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What Happens When You Don’t Have a Will in Florida?


American families are busier than ever. Between work, taking care of kids and extracurricular activities, it can be hard to find time to sit down and think about estate planning. Parents with young kids especially have a hard time finding the time to discuss estate planning. Perhaps you don’t believe you have enough monetary assets to warrant writing a will. Maybe you don’t know where to start. Whatever your situation, it’s wise to take some time to consider what will happen to your assets if you don’t have a will in place.

Those Who Do Not Have a Will, Die Intestate in Florida 

If you do not have a will in Florida, a probate court will oversee the disbursement of your property. Someone who dies with no will in place dies intestate. If someone has a will, the probate court will disburse the contents of the estate according to the terms of the will. Without a will, Florida laws of succession dictate who will receive your estate.

The policy goal behind the Florida laws of intestate succession is to distribute the estate to the closest family members first. For example, surviving family members of the deceased are the first to inherit property. If there is a spouse who survived and no living descendants, i.e., children, the spouse will inherit the whole estate. If the deceased does have descendants, the spouse and the qualified descendants will share the inheritance.

If the deceased had neither descendants nor a surviving spouse, the probate court would search for any surviving family of the deceased such as parents, siblings, aunts, uncles, nieces, etc. If the probate court cannot find any living relatives, it will devise the entire estate to the state of Florida, specifically the State School Fund. This legal process is called escheat.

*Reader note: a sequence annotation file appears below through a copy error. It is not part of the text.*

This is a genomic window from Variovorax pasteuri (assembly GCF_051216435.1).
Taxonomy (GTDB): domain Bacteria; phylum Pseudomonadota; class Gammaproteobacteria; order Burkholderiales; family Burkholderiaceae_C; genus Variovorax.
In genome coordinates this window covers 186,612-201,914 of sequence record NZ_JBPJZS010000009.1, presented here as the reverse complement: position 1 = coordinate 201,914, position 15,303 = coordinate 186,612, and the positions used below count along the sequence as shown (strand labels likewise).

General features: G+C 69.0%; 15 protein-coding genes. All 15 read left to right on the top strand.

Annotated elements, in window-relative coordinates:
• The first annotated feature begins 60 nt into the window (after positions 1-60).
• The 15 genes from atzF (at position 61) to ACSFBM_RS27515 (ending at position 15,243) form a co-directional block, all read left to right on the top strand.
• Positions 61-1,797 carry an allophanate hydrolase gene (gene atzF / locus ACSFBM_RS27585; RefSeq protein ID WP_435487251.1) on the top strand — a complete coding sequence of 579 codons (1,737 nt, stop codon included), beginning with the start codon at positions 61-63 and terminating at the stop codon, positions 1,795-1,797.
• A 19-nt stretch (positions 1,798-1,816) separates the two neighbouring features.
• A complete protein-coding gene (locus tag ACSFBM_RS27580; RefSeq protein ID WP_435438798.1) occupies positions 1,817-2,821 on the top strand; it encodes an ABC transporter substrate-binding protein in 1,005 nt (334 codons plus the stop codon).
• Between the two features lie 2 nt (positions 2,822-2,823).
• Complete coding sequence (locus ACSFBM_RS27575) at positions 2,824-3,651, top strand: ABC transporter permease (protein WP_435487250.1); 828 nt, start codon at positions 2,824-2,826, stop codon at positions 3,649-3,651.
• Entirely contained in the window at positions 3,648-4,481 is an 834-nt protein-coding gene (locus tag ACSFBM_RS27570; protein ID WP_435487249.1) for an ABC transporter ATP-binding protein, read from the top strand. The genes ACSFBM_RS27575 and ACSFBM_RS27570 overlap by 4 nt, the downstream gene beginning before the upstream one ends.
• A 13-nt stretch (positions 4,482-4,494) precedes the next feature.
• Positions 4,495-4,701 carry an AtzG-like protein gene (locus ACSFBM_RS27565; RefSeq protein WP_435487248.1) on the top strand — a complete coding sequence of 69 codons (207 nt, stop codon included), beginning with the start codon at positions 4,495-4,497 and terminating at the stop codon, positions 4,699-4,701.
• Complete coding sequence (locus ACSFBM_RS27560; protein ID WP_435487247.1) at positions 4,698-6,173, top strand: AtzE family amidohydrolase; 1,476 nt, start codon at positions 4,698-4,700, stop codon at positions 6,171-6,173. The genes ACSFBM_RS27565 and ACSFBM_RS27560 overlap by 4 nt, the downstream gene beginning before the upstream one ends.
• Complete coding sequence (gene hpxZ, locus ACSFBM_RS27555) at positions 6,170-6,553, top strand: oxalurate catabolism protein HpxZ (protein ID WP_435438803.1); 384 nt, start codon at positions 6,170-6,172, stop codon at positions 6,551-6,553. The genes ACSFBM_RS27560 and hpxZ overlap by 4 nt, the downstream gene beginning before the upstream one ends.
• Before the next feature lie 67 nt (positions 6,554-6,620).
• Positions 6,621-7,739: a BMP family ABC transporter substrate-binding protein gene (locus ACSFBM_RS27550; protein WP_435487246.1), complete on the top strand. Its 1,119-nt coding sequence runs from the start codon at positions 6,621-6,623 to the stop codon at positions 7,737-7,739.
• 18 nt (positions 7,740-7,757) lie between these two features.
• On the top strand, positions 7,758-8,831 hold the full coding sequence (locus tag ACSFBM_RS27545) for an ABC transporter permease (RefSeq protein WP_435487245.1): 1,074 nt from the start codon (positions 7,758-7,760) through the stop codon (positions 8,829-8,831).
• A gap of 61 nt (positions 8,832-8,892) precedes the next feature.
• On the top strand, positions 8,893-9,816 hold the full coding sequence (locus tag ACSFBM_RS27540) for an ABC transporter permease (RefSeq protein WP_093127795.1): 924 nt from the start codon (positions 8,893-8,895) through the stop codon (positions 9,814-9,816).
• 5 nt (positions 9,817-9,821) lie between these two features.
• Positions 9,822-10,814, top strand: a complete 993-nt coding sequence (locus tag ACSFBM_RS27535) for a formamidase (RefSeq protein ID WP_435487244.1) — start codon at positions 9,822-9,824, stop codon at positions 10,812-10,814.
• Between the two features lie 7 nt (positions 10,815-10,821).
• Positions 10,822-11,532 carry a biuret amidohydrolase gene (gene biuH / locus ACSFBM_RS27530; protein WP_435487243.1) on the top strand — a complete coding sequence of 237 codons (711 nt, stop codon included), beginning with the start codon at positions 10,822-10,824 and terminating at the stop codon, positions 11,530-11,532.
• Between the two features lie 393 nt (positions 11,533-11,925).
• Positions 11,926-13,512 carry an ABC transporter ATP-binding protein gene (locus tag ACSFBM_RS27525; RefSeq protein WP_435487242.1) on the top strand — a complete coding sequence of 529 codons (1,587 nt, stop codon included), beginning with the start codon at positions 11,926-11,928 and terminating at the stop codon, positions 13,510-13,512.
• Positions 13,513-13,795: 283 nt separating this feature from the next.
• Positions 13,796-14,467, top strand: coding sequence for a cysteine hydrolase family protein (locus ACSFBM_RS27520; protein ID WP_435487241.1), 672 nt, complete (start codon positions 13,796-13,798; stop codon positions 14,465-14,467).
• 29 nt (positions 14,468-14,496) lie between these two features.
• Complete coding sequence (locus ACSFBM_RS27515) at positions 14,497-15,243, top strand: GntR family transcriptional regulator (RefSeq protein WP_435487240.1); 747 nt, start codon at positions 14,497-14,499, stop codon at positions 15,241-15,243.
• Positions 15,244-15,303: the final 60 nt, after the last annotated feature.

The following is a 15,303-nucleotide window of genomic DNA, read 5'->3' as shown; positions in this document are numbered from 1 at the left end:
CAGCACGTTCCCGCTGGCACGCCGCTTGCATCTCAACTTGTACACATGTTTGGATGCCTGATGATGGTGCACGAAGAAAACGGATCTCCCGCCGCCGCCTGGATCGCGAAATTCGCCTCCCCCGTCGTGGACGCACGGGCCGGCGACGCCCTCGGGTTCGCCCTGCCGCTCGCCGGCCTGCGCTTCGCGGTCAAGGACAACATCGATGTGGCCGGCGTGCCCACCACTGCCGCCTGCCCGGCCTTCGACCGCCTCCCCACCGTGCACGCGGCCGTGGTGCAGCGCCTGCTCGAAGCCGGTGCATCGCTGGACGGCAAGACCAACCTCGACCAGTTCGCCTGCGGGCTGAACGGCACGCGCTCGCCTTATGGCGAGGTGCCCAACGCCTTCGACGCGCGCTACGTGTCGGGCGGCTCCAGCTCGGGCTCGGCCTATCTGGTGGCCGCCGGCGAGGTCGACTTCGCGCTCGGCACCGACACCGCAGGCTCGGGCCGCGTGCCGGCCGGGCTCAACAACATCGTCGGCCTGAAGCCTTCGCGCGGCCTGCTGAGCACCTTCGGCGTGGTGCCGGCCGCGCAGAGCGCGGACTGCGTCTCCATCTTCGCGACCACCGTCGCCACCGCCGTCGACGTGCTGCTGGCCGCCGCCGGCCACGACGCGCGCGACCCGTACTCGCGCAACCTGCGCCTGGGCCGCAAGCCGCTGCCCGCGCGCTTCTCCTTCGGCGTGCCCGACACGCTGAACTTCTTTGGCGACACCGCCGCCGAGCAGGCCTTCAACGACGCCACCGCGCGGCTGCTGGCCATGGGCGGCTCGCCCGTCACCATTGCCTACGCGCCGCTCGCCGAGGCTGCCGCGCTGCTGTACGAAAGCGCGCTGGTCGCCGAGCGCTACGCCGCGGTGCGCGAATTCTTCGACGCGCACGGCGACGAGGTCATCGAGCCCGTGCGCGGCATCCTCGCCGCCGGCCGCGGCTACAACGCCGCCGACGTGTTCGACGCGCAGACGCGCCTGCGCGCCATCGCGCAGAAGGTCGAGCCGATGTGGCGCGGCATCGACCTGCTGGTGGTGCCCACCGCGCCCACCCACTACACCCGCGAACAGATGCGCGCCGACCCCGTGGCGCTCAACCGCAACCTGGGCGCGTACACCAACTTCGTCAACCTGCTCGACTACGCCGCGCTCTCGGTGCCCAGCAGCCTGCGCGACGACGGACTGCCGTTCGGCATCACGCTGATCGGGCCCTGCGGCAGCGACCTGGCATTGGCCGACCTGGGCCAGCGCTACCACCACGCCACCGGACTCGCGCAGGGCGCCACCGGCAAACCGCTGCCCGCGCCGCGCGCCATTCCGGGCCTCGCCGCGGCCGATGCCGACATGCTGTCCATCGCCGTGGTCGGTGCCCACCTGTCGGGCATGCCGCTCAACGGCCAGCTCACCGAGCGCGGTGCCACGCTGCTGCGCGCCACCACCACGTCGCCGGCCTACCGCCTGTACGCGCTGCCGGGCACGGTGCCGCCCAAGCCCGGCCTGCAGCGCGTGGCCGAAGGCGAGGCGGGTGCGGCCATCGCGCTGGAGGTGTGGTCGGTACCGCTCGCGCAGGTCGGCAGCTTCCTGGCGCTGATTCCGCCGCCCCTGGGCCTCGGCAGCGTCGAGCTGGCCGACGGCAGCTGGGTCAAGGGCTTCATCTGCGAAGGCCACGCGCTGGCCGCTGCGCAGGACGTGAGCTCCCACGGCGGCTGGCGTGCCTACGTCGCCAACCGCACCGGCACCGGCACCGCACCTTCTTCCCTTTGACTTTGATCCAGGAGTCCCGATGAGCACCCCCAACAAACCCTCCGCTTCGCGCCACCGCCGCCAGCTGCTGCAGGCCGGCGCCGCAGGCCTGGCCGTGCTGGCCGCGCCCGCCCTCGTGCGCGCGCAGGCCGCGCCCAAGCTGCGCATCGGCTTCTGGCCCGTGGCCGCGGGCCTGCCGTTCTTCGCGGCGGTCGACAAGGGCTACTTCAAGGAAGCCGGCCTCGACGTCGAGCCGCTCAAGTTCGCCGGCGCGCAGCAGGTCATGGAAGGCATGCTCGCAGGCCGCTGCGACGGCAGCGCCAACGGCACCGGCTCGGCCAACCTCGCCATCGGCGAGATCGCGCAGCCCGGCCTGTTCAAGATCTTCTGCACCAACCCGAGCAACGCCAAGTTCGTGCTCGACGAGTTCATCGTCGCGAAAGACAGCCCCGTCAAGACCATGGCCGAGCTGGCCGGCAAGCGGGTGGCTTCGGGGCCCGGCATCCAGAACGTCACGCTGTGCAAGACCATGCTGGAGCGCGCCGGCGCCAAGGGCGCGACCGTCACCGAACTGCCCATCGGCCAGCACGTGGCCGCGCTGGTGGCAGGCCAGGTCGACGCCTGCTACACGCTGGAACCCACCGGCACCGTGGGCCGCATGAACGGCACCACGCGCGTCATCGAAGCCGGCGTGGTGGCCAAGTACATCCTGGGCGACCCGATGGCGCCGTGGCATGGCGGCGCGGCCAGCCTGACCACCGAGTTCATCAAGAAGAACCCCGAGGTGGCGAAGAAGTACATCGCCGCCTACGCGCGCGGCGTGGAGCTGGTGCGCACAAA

Passing Away With No Will Can Result in Conflict 

One recent example of family conflict resulting from a lack of estate planning occurred after the death of the famous singer Aretha Franklin. Her family thought that she died without a will. After her death, individuals found three handwritten wills allegedly written by the late singer. Now one of her sons is litigating in hopes to become the new estate executor, claiming that the appointed executor is mismanaging the late singer’s estate.

If You Do Not Have a Will in Florida, We Are Here to Help 

When someone with a significant estate passes away, an estate executor often hires a forensic genealogist to track down potential relatives who are in line to inherit. Sometimes, heir hunters will seek to find relatives who have a stake in the inheritance. Their motives are not always sincere, and they can tie up the process of executing the will.

Perhaps you’re a Florida resident who does not have a will in place. You might find yourself to be involved in a dispute over a family member’s estate when the family member did not have a will. Whatever your Florida estate planning needs, contact Pompano Beach estate & trust litigation lawyer Mark R. Manceri, P.A. to set up a consultation today.




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